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Tue Jan 24, 2023, 01:17 PM

US finalizing plans to send Abrams tanks to Ukraine, US officials say

Source: CNN

Washington
CNN
—
The Biden administration is finalizing plans to send US-made Abrams tanks to Ukraine and could make an announcement as soon as this week, according to three US officials familiar with the deliberations.

The timing around the actual delivery of the tanks is still unclear and it normally takes several months to train troops to use the tanks effectively, officials said.

An announcement about the tanks could be part of an attempt to break a diplomatic logjam with Germany, which indicated to the US last week that it would not send its Leopard tanks to Ukraine unless the US also agreed to send its M1 Abrams tanks.

Read more: https://www.cnn.com/2023/01/24/politics/us-abram-tanks-ukraine/index.html

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Reply US finalizing plans to send Abrams tanks to Ukraine, US officials say (Original post)
rollin74 Jan 24 OP
Chin music Jan 24 #1
ColinC Jan 24 #4
FredGarvin Jan 24 #8
Chin music Jan 24 #9
GB_RN Jan 24 #24
Tomconroy Jan 24 #2
rollin74 Jan 24 #3
rollin74 Jan 24 #5
harun Jan 24 #6
Irish_Dem Jan 24 #12
OnlinePoker Jan 24 #7
oldsoftie Jan 24 #10
FredGarvin Jan 24 #14
oldsoftie Jan 24 #19
Mister Ed Jan 24 #16
oldsoftie Jan 24 #20
paleotn Jan 24 #22
Emrys Jan 24 #28
Aristus Jan 25 #34
CrabbyAppleton Jan 25 #31
oldsoftie Jan 25 #32
CrabbyAppleton Saturday #35
IronLionZion Jan 24 #11
FredGarvin Jan 24 #15
republianmushroom Jan 24 #13
Mysterian Jan 24 #17
Roc2020 Jan 24 #18
James48 Jan 24 #21
Aristus Jan 24 #23
James48 Jan 24 #26
XorXor Jan 25 #29
Evolve Dammit Jan 24 #25
MarineCombatEngineer Jan 24 #27
XorXor Jan 25 #30
MarineCombatEngineer Jan 25 #33

Response to rollin74 (Original post)


Response to Chin music (Reply #1)

Tue Jan 24, 2023, 01:26 PM

4. This is the best news since the patriots

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Response to Chin music (Reply #1)

Tue Jan 24, 2023, 01:44 PM

8. The newest Abrams variants wont be sent

The US has a HUGE mothballed stockpile of the earlier variants.

Send them all I say

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Response to FredGarvin (Reply #8)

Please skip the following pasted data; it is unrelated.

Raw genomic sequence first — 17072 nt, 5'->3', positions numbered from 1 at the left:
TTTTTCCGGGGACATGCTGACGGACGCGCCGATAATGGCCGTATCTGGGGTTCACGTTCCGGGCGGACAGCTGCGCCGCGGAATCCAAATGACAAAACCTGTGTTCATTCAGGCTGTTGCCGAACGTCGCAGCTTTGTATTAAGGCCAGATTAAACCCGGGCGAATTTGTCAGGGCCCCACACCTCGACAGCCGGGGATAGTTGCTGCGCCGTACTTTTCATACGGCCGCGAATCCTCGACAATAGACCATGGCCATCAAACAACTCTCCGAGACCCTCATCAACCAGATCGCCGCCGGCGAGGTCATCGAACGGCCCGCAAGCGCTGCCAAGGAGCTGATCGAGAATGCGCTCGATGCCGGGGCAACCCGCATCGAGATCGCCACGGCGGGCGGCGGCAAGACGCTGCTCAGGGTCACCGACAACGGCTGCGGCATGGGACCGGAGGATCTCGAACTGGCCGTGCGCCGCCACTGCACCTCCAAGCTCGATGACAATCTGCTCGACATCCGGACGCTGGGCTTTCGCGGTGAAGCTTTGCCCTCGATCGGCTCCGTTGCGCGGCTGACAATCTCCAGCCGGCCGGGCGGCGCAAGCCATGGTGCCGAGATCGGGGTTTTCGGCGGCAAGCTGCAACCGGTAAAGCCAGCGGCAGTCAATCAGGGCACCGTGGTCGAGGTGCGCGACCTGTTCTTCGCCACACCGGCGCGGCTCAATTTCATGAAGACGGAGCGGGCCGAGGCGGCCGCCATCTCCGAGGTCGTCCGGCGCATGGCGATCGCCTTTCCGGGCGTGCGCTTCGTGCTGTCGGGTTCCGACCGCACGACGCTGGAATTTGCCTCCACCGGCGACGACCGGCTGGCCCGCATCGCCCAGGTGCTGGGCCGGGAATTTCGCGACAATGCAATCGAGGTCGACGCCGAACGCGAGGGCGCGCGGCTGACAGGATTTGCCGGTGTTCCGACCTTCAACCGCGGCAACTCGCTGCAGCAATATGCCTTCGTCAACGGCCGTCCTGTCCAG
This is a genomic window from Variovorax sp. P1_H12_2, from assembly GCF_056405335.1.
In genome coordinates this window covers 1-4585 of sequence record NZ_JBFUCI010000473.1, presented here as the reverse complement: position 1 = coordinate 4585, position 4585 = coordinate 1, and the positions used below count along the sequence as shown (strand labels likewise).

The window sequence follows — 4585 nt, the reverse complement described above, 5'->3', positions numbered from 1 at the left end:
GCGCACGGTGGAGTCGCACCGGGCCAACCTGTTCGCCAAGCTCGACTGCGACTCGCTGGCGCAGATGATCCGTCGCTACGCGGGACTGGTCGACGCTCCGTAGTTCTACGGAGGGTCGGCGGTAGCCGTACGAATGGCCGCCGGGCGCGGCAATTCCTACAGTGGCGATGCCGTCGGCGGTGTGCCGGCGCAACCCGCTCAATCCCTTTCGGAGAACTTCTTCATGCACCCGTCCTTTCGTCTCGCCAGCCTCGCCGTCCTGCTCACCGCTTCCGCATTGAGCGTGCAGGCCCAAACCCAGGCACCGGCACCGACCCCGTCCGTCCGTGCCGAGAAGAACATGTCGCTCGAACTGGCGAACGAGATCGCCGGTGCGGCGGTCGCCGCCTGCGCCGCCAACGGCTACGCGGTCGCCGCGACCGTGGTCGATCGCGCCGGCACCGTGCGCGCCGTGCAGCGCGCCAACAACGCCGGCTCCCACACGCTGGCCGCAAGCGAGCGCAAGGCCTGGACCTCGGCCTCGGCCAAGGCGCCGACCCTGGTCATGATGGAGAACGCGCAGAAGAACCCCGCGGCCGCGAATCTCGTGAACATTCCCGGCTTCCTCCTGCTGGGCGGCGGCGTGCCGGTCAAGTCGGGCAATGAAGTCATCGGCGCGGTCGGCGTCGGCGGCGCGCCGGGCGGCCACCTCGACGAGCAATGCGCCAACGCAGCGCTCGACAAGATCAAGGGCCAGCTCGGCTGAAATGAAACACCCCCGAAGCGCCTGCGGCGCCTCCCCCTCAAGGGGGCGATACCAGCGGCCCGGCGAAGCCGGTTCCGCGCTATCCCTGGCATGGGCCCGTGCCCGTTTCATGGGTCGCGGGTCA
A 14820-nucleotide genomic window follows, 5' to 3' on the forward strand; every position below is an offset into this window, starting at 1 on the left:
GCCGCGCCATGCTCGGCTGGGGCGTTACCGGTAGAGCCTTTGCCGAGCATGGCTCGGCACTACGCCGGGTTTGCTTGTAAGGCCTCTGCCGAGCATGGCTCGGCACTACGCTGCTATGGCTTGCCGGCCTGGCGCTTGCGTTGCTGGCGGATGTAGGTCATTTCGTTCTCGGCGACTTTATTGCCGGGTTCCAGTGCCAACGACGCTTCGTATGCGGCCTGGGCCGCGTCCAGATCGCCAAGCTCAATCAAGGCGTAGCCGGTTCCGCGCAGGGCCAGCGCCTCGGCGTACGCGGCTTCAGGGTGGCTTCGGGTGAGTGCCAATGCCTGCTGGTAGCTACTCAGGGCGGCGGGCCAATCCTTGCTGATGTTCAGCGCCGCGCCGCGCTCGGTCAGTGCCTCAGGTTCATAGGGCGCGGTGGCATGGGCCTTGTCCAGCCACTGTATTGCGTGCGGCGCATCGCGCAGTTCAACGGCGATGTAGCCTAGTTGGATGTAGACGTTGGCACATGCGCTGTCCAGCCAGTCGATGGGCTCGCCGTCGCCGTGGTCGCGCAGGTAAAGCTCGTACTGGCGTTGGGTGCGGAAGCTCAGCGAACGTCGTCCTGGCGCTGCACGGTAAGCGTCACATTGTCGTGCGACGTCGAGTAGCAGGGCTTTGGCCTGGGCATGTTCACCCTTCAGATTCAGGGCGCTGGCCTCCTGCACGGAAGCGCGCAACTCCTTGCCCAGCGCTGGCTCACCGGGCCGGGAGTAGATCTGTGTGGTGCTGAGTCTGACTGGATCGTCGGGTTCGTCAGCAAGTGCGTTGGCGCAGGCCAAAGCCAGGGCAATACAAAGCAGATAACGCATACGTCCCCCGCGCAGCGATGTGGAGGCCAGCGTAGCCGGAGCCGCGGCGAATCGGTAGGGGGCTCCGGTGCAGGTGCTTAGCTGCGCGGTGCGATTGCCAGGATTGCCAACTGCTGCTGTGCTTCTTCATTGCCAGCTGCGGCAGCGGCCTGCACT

Response to FredGarvin (Reply #8)

Tue Jan 24, 2023, 06:08 PM

24. According To The WSJ...

The M1A2 is the tank being considered. /shrug

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Response to rollin74 (Original post)

Tue Jan 24, 2023, 01:20 PM

2. Der Spiegel is reporting that Germany has agreed to send Leopard tanks

No number yet. Supposedly 30 Abrams.
I'm not able to copy twitter links for now.

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Response to Tomconroy (Reply #2)

Tue Jan 24, 2023, 01:26 PM

3. 30-50 Abrams is what I'm hearing so far nt

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Response to rollin74 (Original post)

Tue Jan 24, 2023, 01:29 PM

5. Germany is reportedly going to give 15 Leopard 2A6 tanks as well nt

supposedly about 100 Leopards are going to be donated by 12 different countries

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Response to rollin74 (Original post)

Tue Jan 24, 2023, 01:38 PM

6. Wow, they are definitely going to try to take Crimea back.

West wants to have Crimea under their control before negotiations I think.

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Response to harun (Reply #6)

Tue Jan 24, 2023, 02:08 PM

12. I know, last week it looked like NATO didn't want Zelensky to take Ukraine.

That a deal might have been cut with Putin and that is why the refusal to send weapons.

Yes Crimea has to be taken back or Putin wins.

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Response to rollin74 (Original post)

Tue Jan 24, 2023, 01:42 PM

7. Really fuel intensive platform, something that Ukraine is in short supply of

Approx 300 gallons every 8 hours according to Global Security:

https://www.globalsecurity.org/military/systems/ground/m1-specs.htm

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Response to rollin74 (Original post)

Tue Jan 24, 2023, 02:02 PM

10. Dont think this is a good idea. Abrams need a stout supply line.

And they're also a little harder to train up on as opposed to the Leopards. They can burn a gallon a MINUTE under some situations.
How about sending them some ground based Phalynx systems? They would take out these drone swarms.
And give them the ability to hit the Russians FURTHER behind the front lines.

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Response to oldsoftie (Reply #10)

Tue Jan 24, 2023, 02:42 PM